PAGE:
Transparency has been ever absent since the very last years, with government playing a heavy role in a cloak of protecting sovereignty in controlling content and taking down accounts on Twitter. Twitter defied the stringent stampede by remarking that “the safety of its employees was a “top priority”, but that the “tweets must continue to flow.” Classification of the BJP toolkit as manipulative media added fuel to the fire, with a probe order being presented by Delhi Police itself at the Twitter offices. In fear of punitive measures therefore, an ideological war has dawned over the subcontinent, with government playing more and more discretion in controlling hashtags and other differential sources that remain incongruent.

The proportionality argument in blocking accounts under S. 69A of the IT Act, which doesn’t even require government to provide reasons or draw causation before the implementation of its orders, is also seen as a serious infringement of Right to Freedom of Speech and Right to Privacy, earlier contended in relation to the same act in the Shreya Singhal Case.

Microblogging websites like Koo, present a rival episode, in response to international intermediaries. These have been joined by more and more leaders of the ruling part thereby indicating an “artificial support” against the order established by Twitter.


In order to prevent the worse, that might hinder constitutional provisions, therefore, it becomes expedient to bring out flaws in orders and rules that go against constitutional ideals and substances of democratic liberties and civil right to privacy. Since the union of India has always embraced the reasonable and curtailed arbitrary choices, the stampede should ease out with both the sides playing a proactive role in the scenario. The government’s aim to arrest pornography and offence related content should balance the ideals of such handles, in upholding the best interests of citizens.


(1) ‘Govt Announces New Social Media Rules to Curb Its Misuse’ The Hindu (New Delhi, 25 February 2021) <> accessed 15 June 2021.

(2) ‘How the Intermediaries Rules Are Anti-Democratic and Unconstitutional.’ (Internet Freedom Foundation, 27 February 2021) <> accessed 15 June 2021.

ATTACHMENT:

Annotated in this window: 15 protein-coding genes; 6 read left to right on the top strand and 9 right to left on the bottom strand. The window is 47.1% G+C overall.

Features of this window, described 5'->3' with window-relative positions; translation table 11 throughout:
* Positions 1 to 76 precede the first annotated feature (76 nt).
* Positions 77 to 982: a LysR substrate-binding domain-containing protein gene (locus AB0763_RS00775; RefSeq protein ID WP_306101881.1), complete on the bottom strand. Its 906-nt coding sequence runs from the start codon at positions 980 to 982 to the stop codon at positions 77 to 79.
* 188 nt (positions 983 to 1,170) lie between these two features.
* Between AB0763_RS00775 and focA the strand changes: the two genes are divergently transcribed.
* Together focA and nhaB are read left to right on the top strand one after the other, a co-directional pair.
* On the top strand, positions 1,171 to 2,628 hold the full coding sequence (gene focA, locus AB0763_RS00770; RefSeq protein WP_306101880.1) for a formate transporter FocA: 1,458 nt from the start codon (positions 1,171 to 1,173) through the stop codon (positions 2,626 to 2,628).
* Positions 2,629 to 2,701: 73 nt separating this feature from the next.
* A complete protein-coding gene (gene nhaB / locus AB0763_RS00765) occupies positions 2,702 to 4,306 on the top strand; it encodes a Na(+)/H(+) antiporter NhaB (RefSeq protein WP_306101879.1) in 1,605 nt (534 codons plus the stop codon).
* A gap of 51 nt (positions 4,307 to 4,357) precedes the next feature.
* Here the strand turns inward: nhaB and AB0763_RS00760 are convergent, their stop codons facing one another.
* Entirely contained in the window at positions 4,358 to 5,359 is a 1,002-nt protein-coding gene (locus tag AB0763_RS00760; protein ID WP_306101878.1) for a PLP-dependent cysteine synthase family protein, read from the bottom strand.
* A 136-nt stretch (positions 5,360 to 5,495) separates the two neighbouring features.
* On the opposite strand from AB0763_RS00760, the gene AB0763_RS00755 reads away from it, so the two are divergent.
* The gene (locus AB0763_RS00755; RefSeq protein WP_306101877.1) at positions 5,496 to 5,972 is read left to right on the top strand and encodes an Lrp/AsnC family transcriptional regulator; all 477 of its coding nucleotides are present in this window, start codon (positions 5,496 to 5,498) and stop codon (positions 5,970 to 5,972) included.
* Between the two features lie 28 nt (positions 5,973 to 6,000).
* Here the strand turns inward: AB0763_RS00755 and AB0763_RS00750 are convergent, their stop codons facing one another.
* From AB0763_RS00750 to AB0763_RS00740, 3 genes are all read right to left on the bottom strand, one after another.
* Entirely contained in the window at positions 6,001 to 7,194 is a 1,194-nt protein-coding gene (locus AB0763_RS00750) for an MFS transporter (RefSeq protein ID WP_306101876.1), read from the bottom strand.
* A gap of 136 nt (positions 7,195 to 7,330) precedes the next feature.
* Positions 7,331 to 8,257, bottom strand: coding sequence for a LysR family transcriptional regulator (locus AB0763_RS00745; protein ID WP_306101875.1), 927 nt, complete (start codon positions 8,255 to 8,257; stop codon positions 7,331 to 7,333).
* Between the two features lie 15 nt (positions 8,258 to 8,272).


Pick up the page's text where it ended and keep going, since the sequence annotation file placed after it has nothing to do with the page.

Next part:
(3) ‘Notification Dated, the 25th February, 2021 G.S.R. 139(E): The Information Technology (Intermediary Guidelines and Digital Media Ethics Code) Rules, 2021 | Ministry of Electronics and Information Technology, Government of India’ <> accessed 15 June 2021.

(4) ‘Sound the Alarm! The Clock Strikes for Social Media Tomorrow with the Intermediaries Rules Coming into Effect.’ (Internet Freedom Foundation, 24 May 2021) <> accessed 15 June 2021.

(5) ‘The Indian Government’s War with Twitter – BBC News’ <> accessed 15 June 2021.

(6) ‘The Social Media Wars: Why Indian Govt, Twitter Continue to Be at Loggerheads – UP Front News – Issue Date: Jun 7, 2021’ <> accessed 15 June 2021.

(7) ‘Twitter India News: Speculations over “Twitter Ban” over Non-Compliance with Government Norms | India News – Times of India’ <> accessed 15 June 2021.

(8) ‘Understanding the Nuances to Twitter’s Standoff With the Modi Government’ <> accessed 15 June 2021.

In-Text Citation(s):

[1] ‘Notification Dated, the 25th February, 2021 G.S.R. 139(E): The Information Technology (Intermediary Guidelines and Digital Media Ethics Code) Rules, 2021 | Ministry of Electronics and Information Technology, Government of India’ <> accessed 15 June 2021.

[2] India PT of, ‘Govt May Frame Norms to Eliminate Online Child Pornography, Rape Videos: SC’ Business Standard India (11 December 2018) <> accessed 15 June 2021.

[3] ‘Commitee Home Page’ <> accessed 15 June 2021.

[4] ‘Name “1st Originator Of Mischievous Tweet Or Message”: Government’ ( <> accessed 15 June 2021.

[5] Defined in Rule 1(w) as “an intermediary which primarily/solely allows interaction between two or more users and allows them to create, upload, share, disseminate, modify or access information using its services;”.

[6] Notified w.e.f. February 26, 2021.

[7]Enacted, 2009: Information Technology (Procedure and Safeguards for Interception, Monitoring and Decryption of Information) Rules, 2009.pdf (